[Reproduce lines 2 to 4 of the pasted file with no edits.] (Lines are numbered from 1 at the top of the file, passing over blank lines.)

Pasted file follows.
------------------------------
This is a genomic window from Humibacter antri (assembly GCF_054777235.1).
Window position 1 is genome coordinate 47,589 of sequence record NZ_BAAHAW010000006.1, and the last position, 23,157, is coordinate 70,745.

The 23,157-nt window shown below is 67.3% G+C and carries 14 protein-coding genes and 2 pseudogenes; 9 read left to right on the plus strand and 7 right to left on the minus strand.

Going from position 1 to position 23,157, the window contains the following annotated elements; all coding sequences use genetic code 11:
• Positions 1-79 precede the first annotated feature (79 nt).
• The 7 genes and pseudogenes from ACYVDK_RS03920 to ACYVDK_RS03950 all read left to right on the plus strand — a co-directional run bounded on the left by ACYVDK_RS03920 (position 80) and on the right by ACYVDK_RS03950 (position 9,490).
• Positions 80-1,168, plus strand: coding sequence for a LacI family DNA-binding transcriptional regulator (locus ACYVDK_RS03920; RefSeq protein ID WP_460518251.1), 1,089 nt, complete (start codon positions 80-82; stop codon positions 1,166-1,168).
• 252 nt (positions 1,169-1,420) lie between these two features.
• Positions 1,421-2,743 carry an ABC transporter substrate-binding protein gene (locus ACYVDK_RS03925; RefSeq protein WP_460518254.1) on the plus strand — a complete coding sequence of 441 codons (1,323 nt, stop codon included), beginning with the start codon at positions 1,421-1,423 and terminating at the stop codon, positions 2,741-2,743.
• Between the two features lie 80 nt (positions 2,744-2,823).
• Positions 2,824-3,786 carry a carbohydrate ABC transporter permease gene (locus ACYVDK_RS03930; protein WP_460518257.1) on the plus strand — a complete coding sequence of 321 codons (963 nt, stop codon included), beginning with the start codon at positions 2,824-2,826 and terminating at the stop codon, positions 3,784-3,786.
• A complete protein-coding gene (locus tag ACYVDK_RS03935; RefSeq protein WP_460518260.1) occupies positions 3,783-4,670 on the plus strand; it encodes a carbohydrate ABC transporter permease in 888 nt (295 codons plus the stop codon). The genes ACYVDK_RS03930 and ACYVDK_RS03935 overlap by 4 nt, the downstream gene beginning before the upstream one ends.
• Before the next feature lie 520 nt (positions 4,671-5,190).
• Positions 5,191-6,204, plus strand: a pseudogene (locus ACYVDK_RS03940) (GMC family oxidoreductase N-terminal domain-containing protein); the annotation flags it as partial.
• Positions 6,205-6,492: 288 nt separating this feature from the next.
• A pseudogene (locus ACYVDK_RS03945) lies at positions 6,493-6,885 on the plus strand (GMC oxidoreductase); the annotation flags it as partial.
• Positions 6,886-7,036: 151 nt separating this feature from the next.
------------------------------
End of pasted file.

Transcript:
Window position 1 is genome coordinate 47,589 of sequence record NZ_BAAHAW010000006.1, and the last position, 23,157, is coordinate 70,745.

The 23,157-nt window shown below is 67.3% G+C and carries 14 protein-coding genes and 2 pseudogenes; 9 read left to right on the plus strand and 7 right to left on the minus strand.

Going from position 1 to position 23,157, the window contains the following annotated elements; all coding sequences use genetic code 11: